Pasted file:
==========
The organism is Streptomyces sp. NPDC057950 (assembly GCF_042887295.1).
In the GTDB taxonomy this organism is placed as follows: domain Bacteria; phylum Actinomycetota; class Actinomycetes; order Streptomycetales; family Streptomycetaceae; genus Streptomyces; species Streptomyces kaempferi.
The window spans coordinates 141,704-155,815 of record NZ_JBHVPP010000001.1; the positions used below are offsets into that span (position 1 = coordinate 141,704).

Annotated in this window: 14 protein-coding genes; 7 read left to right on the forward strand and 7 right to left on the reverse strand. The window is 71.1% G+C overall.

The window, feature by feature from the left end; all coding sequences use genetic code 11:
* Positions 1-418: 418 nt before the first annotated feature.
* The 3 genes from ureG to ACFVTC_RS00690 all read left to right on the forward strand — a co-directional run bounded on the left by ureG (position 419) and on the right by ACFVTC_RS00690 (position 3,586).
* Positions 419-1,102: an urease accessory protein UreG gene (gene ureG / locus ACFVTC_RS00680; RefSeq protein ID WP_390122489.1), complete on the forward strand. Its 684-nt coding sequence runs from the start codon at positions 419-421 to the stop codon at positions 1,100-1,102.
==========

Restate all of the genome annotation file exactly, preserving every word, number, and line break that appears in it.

The organism is Streptomyces sp. NPDC057950 (assembly GCF_042887295.1).
In the GTDB taxonomy this organism is placed as follows: domain Bacteria; phylum Actinomycetota; class Actinomycetes; order Streptomycetales; family Streptomycetaceae; genus Streptomyces; species Streptomyces kaempferi.
The window spans coordinates 141,704-155,815 of record NZ_JBHVPP010000001.1; the positions used below are offsets into that span (position 1 = coordinate 141,704).

Annotated in this window: 14 protein-coding genes; 7 read left to right on the forward strand and 7 right to left on the reverse strand. The window is 71.1% G+C overall.

The window, feature by feature from the left end; all coding sequences use genetic code 11:
* Positions 1-418: 418 nt before the first annotated feature.
* The 3 genes from ureG to ACFVTC_RS00690 all read left to right on the forward strand — a co-directional run bounded on the left by ureG (position 419) and on the right by ACFVTC_RS00690 (position 3,586).
* Positions 419-1,102: an urease accessory protein UreG gene (gene ureG / locus ACFVTC_RS00680; RefSeq protein ID WP_390122489.1), complete on the forward strand. Its 684-nt coding sequence runs from the start codon at positions 419-421 to the stop codon at positions 1,100-1,102.